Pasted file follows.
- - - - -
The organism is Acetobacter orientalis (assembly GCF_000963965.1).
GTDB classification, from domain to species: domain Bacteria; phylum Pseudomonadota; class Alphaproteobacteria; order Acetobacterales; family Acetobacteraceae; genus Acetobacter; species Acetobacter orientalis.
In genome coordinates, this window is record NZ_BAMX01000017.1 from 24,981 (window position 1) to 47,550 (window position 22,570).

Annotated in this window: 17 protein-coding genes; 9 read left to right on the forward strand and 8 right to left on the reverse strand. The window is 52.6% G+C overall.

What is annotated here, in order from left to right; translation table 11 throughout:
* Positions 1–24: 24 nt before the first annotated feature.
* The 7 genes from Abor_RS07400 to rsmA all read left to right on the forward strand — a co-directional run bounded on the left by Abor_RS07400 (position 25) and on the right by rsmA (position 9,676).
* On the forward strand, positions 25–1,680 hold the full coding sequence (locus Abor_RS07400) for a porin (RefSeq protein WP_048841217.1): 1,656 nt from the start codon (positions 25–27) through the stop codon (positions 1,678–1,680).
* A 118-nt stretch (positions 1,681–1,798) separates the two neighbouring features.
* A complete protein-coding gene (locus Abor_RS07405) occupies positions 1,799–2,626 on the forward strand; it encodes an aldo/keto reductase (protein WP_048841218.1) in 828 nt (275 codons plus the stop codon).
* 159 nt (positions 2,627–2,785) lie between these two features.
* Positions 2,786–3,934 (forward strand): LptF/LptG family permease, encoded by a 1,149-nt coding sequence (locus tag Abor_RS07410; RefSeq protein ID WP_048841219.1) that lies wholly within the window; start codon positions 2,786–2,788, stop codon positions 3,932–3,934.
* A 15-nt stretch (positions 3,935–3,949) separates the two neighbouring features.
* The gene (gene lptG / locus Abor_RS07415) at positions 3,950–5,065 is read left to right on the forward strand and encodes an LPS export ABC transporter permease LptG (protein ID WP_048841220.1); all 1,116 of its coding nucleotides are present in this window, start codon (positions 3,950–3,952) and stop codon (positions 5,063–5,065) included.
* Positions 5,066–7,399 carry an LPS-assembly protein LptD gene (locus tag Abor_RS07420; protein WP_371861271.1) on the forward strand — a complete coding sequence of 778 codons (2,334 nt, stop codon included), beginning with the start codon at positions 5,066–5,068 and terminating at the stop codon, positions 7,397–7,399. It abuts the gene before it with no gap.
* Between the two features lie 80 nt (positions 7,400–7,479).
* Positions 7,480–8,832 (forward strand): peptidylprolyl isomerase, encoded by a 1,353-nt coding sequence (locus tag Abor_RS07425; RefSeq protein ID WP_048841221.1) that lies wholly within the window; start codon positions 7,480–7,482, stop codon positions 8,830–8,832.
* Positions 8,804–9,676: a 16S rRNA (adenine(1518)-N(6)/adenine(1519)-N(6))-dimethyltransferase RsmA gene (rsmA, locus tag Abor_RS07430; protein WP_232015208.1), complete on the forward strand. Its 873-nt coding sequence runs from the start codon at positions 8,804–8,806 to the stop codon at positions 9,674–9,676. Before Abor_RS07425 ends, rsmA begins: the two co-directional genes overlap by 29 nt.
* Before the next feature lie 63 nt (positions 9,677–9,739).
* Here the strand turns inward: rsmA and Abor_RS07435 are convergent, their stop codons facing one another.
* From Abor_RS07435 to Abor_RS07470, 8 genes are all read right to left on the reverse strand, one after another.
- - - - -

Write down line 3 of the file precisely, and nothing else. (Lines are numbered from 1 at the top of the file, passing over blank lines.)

In genome coordinates, this window is record NZ_BAMX01000017.1 from 24,981 (window position 1) to 47,550 (window position 22,570).